The Super Lawyer discussed two of his famous clients that he has represented in the entertainment industry. Mr. Morris has known Alice Cooper for the past sixteen years. As Mr. Cooper's tax counsel, he saved the legendary rocker one million dollars with the IRS. Mr. Morris and his partner, Gary Torrell, enabled La Toya Jackson to recover her copyrights out of bankruptcy. He also negotiated Ms. Jackson's show on Oprah Winfrey Network, "Loving La Toya," as well as other TV appearances, including The Celebrity Apprentice. Mr. Morris has become close friends with Ms. Jackson, who attended his wedding and recently helped celebrate his 60th birthday.
Mr. Morris' Mentor and Mentoring Others, Non Profit Organizations and His Goals
Does Mr. Morris have a mentor? Is he a mentor? Philip S. Magaram, a senior partner at Valensi Rose, has been Mr. Morris' mentor since he joined the firm in 1989. To quote Mr. Morris, "practicing with Phil Magaram is like having the Einstein of estate and tax planning down the hall." Mr. Morris stated, "I am currently mentoring young attorneys at the law firm to help them hone both their professional and business development skills."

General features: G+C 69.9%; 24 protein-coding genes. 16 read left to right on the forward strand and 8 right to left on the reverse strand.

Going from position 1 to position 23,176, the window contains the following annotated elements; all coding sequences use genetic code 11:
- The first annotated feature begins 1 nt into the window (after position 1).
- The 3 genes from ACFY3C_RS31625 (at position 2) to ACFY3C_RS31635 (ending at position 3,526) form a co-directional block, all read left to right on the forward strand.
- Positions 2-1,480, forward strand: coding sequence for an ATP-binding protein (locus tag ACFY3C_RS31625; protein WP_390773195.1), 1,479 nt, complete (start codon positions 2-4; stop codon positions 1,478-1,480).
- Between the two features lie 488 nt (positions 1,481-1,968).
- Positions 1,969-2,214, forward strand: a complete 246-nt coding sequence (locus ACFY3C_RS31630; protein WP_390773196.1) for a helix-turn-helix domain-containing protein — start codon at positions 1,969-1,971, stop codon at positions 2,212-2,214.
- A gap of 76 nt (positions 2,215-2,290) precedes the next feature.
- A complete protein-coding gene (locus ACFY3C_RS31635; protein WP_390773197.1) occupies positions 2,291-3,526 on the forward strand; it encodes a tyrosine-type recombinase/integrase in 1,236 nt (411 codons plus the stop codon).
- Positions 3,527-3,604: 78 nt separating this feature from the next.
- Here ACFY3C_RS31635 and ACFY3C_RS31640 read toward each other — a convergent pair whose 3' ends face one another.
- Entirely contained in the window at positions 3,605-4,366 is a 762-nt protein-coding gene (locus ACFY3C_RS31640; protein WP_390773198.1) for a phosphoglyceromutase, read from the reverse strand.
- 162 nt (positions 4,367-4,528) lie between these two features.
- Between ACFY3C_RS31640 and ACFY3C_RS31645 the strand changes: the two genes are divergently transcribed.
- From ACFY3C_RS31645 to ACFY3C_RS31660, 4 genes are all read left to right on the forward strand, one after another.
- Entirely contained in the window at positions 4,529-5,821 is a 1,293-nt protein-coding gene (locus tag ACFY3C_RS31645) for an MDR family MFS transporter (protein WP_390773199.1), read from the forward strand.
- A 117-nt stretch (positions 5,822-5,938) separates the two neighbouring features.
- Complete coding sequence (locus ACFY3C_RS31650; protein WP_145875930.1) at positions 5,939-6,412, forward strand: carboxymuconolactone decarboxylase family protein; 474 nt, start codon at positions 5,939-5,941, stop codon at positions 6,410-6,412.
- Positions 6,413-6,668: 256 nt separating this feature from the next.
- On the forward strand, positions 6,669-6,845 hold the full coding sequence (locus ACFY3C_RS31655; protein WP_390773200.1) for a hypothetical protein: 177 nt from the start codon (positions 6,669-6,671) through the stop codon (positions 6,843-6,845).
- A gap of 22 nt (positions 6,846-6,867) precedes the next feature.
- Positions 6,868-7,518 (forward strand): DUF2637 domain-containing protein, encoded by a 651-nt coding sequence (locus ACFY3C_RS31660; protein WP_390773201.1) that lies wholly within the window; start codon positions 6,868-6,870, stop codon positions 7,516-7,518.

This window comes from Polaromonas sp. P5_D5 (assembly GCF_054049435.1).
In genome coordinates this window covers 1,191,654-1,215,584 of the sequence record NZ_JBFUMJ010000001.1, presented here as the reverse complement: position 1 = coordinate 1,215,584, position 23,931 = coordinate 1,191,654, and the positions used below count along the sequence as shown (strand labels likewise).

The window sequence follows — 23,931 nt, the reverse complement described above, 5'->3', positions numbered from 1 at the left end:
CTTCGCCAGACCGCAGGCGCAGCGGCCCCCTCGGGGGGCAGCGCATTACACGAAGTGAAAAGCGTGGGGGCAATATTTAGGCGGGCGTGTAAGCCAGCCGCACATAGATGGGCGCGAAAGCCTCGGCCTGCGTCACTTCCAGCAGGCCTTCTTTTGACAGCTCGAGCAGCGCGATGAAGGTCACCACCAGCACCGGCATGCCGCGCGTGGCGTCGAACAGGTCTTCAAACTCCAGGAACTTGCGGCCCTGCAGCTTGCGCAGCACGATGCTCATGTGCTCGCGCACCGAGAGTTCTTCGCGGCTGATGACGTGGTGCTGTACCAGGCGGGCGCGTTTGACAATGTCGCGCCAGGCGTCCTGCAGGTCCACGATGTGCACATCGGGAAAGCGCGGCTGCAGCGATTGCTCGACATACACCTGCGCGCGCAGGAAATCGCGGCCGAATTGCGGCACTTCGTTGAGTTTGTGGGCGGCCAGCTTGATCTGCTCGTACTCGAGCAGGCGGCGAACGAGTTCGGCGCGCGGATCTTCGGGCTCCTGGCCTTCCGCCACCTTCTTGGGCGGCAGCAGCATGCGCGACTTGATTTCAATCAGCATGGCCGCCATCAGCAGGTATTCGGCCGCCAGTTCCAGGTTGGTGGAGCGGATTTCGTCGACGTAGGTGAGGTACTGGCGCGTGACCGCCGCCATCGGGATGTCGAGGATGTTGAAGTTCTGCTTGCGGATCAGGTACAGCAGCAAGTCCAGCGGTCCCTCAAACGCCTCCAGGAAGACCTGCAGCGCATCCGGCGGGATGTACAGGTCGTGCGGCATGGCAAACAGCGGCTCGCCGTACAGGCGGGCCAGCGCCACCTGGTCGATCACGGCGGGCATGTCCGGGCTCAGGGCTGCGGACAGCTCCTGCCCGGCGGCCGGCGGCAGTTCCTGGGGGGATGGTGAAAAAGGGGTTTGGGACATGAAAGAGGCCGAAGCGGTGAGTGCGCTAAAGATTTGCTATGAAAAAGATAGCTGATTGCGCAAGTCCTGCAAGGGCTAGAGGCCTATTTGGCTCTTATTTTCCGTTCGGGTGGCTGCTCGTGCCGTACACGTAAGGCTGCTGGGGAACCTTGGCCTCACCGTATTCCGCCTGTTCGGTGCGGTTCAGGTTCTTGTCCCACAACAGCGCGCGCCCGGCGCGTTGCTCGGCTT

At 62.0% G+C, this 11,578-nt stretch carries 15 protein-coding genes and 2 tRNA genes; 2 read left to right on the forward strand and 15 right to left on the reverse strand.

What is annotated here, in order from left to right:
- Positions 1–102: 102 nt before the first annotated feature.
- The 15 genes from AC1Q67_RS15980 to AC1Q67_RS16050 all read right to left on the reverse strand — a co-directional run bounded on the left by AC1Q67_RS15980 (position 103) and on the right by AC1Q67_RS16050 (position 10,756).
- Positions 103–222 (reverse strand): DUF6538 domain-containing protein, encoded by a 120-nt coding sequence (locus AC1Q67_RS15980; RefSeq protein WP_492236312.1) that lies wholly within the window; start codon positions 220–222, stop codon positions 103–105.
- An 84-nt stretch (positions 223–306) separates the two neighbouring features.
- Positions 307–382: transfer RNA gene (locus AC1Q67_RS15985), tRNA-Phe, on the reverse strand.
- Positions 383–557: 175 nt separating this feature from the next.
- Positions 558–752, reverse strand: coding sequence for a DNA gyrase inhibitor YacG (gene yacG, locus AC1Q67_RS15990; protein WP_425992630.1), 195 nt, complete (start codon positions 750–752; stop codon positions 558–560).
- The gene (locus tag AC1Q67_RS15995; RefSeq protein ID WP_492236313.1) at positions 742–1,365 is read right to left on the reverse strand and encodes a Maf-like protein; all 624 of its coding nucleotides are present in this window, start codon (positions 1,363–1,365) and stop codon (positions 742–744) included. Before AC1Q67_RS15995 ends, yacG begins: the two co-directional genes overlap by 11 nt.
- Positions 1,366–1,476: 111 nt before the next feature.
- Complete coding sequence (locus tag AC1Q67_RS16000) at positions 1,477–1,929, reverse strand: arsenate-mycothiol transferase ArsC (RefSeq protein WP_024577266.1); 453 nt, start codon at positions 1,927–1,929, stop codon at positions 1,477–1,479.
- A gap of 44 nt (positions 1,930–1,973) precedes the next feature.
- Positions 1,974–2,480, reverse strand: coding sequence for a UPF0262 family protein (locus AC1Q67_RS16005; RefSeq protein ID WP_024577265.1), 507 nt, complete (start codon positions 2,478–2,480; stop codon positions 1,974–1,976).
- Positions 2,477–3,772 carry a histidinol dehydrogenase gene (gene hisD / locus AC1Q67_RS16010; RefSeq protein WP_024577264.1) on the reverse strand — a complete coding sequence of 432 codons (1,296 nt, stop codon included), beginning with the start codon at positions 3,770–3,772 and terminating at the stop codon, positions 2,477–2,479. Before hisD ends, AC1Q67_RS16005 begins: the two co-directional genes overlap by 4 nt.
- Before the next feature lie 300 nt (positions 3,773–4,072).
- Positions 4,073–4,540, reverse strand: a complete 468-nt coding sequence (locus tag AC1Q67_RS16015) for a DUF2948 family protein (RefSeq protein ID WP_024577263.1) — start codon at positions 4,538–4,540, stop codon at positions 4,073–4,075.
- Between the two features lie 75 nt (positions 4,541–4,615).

Is he involved with any non-profit organizations? Mr. Morris is involved with the Jewish Federation of Greater Los Angeles, and in particular, its Entertainment Division, which is a dynamic group of entertainment and media professionals. They participate in a wide variety of social, educational, and volunteer events to benefit the Jewish community locally as well as internationally.
Does the University of Pennsylvania alumnus have goals? "I have been fortunate to come from a strong family background. I have my wonderful wife, Tresa, great friends and a devoted assistant Janette. I recently celebrated my 60th birthday and had friends at my party who I know for thirty years. I am really fortunate to have that continuity in my life. I will continue to integrate my personal and professional life and hopefully ensure that Valensi Rose is around for another sixty years."